Debbie Marlow, 2007 NACADA Summer Institute Scholarship Recipient
As I prepared to attend the 2007 NACADA Summer Institute in Salt Lake City, I wondered how the Institute would differ from NACADA Annual and Regional Conferences. Institute faculty asked each participant to come to Salt Lake City with their institution’s mission statement and an advising problem to consider, so I suspected participation in the Institute would involve a more focused intent than conferences, where we pick and choose from a wide variety of session topics. My assumption was correct. The Institute format, which combined presentations, workshops, small groups, and luncheons, provided a level of in-depth discussion not easily achieved in conferences and not readily available to many advisors on their home campuses. The Institute kept us focused on a few key themes, defined by faculty, and a handful of problems, defined by the members of each Small Group. The primary value of the Institute for me was the rich, complex dialogues that emerged from those themes and problems.
The faculty set and reinforced the Institute’s framework. NACADA 2007 President Susan Campbell outlined the central themes in her opening address. Daily, faculty-delivered General Session lectures kept bringing us back to emphasized key themes that NACADA identifies as guiding principles for academic advising. Good academic advising helps students question and arrive at some understanding of their goals and how they want to live. Advisors encourage students to connect what they learn in the classroom with their beliefs and goals. We also connect students to campus resources. Institute faculty continually reminded us of our role in helping students make those kinds of connections.
Each participant was assigned to a Small Group that met every day. Because our groups were composed of participants from a variety of institutions, diverse perspectives emerged in our discussions. In our groups, each participant set to the task of defining an advising problem on their campus and forming an Action Plan they would take back to their campus to set into motion. Throughout the small group sessions, Jayne Drake, the faculty leader for my group, kept us on task by asking us to think about our institutions’ mission statements and where our institutions fit with what we heard from our institutions’ missions. Jayne asked us every day to consider how a theme from that morning’s opening lecture resonated for us in our work with students. Small Group discussions gave us the opportunity to find out how other campuses define their challenges and to find out what works on other campuses, as well as what does not work. While NACADA conferences enable advisors to identify some of those issues and to hear about certain workable solutions, the Institute’s group discussions provided a unique opportunity to find out what has not worked for different types of institutions – and why.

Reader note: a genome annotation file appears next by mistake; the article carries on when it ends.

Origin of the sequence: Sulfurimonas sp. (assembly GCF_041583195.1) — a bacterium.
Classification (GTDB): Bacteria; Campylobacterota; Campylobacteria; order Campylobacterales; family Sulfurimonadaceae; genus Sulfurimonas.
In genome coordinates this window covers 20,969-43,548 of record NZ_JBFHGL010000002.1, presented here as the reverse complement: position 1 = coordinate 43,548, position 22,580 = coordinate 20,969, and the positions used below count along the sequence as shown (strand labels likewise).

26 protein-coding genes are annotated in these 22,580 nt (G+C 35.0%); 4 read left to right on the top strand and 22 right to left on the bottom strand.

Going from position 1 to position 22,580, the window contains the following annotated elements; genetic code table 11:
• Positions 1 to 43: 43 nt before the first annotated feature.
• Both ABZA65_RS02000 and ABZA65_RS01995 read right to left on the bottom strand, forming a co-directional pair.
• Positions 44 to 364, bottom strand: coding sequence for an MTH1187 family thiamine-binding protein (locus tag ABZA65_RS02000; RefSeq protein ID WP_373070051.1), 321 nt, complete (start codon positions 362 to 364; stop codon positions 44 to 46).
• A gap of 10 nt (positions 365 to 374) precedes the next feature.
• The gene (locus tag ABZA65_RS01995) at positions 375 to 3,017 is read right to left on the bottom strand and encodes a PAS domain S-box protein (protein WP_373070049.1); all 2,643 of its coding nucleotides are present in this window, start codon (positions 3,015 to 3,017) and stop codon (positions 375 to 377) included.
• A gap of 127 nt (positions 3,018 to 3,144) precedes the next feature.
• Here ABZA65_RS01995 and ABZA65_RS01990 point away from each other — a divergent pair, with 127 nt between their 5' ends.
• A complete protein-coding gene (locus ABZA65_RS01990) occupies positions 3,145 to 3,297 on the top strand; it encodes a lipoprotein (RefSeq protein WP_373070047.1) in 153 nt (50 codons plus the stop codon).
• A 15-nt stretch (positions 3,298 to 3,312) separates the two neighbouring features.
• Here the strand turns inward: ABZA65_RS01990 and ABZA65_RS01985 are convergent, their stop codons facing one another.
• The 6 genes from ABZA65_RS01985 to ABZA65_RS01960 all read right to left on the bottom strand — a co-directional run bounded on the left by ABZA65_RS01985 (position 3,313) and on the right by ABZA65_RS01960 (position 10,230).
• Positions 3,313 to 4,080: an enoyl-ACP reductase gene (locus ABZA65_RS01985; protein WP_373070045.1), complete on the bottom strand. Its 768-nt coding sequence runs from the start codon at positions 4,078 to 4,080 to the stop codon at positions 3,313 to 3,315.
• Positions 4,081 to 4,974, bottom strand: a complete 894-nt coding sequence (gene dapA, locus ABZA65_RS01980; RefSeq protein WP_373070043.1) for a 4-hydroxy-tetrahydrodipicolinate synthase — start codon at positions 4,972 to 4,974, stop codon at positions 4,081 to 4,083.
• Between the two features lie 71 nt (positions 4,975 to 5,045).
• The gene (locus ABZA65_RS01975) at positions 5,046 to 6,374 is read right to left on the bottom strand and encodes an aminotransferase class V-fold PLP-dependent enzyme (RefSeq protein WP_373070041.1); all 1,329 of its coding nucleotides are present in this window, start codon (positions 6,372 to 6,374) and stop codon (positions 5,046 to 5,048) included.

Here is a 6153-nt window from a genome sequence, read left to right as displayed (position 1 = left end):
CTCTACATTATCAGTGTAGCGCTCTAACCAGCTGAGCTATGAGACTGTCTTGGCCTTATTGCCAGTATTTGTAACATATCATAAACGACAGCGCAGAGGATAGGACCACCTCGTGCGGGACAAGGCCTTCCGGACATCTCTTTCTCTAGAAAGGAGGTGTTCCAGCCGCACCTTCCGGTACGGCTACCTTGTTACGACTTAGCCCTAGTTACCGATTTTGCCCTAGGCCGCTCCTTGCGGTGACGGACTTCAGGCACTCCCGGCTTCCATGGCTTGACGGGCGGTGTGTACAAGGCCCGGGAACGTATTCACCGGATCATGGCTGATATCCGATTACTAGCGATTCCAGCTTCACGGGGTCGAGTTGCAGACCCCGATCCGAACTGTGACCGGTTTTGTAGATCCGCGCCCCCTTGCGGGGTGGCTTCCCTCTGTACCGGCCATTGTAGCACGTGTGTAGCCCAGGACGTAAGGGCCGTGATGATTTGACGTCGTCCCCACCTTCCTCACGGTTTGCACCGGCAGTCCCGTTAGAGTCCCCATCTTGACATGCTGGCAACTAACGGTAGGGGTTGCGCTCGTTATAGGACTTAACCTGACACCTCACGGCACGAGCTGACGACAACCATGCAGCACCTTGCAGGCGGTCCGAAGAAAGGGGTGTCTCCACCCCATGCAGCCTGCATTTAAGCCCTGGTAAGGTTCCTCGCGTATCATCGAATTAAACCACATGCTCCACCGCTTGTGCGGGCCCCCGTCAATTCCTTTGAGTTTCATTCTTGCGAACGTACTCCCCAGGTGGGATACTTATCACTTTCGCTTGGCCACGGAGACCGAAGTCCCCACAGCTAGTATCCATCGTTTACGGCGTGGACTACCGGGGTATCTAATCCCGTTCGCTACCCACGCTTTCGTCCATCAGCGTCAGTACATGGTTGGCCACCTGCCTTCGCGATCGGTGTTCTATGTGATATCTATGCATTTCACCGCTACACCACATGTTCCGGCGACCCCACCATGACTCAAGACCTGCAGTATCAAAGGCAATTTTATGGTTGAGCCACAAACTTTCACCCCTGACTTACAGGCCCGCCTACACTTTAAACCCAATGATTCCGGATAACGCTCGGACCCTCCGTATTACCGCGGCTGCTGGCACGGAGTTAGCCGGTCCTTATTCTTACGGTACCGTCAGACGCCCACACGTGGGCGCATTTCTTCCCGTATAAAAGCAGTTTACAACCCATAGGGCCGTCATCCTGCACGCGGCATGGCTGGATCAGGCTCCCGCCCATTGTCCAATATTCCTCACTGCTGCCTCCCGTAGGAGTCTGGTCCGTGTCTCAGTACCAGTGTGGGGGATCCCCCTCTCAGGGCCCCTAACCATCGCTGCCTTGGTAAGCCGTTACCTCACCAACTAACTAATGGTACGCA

General Session presentations reminded us of the principles of good advising, group discussions provided us with the forum for a rich, multi-institutional dialogue on particular advising problems, and faculty gave us their expert advice through workshops, concurrent sessions, and individual consultations. Those experts, who have long engaged in the kinds of discussions in which we were immersed during the Institute, told us how they would handle the kinds of advising problems we were tackling. This expert advice added another layer to our multi-perspective dialogue around central advising problems. I knew that the work we did in our small groups was important when I realized that in the topical sessions and workshops, faculty reaffirmed conclusions we were coming to in our small group discussions.
Though we worked hard, I also enjoyed relaxing and fun moments during my week at the Institute. Salt Lake City is a wonder in architectural achievements, highlighted by Temple Square and the music hall where I watched the Mormon Tabernacle Choir rehearse one evening. The Institute colleagues with whom I shared much of my free time kept me laughing when we were not comparing notes on our jobs and advising on our campuses. I knew I was in trouble, though, when I boarded the bus bringing us back to our hotel after an evening of dinner and dancing at a lodge in the mountains. It was a long ride back with Charlie Nutt leading a sleepy chorus singing John Denver tunes!
The NACADA Summer Institute provided a unique opportunity for every advisor to learn more about their role in serving students. Those who clearly defined an advising problem on their campus and developed an Action Plan probably extracted the greatest benefit from the week, but it seemed that even the least-experienced advisors with less-defined action goals left with a roadmap for how to improve their own advising practices. Participants also gained a good sense of the principles that inform the way their institutions provide connections for their students.
The University of Arizona
Cite this article using APA style as: Marlow, D. (2008, March). NACADA summer institutes provide unique opportunities for every advisor. Academic Advising Today, 31(1). Retrieved from [insert url here]